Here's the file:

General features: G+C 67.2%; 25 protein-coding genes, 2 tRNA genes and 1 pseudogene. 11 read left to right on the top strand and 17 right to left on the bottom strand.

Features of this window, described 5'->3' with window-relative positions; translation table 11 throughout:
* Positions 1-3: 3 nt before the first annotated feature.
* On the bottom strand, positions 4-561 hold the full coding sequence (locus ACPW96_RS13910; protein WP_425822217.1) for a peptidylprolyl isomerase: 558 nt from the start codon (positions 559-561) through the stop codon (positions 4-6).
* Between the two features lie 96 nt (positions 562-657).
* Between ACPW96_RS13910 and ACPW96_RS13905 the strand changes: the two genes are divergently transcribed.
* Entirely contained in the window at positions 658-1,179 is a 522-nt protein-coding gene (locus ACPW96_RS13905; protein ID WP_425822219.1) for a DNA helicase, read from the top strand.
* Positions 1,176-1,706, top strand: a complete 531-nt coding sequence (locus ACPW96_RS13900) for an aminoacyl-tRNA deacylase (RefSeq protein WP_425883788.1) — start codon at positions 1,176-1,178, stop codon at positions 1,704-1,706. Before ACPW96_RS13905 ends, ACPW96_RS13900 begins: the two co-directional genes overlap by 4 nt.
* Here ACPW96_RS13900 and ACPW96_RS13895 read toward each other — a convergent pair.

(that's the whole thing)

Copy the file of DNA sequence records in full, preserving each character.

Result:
General features: G+C 67.2%; 25 protein-coding genes, 2 tRNA genes and 1 pseudogene. 11 read left to right on the top strand and 17 right to left on the bottom strand.

Features of this window, described 5'->3' with window-relative positions; translation table 11 throughout:
* Positions 1-3: 3 nt before the first annotated feature.
* On the bottom strand, positions 4-561 hold the full coding sequence (locus ACPW96_RS13910; protein WP_425822217.1) for a peptidylprolyl isomerase: 558 nt from the start codon (positions 559-561) through the stop codon (positions 4-6).
* Between the two features lie 96 nt (positions 562-657).
* Between ACPW96_RS13910 and ACPW96_RS13905 the strand changes: the two genes are divergently transcribed.
* Entirely contained in the window at positions 658-1,179 is a 522-nt protein-coding gene (locus ACPW96_RS13905; protein ID WP_425822219.1) for a DNA helicase, read from the top strand.
* Positions 1,176-1,706, top strand: a complete 531-nt coding sequence (locus ACPW96_RS13900) for an aminoacyl-tRNA deacylase (RefSeq protein WP_425883788.1) — start codon at positions 1,176-1,178, stop codon at positions 1,704-1,706. Before ACPW96_RS13905 ends, ACPW96_RS13900 begins: the two co-directional genes overlap by 4 nt.
* Here ACPW96_RS13900 and ACPW96_RS13895 read toward each other — a convergent pair.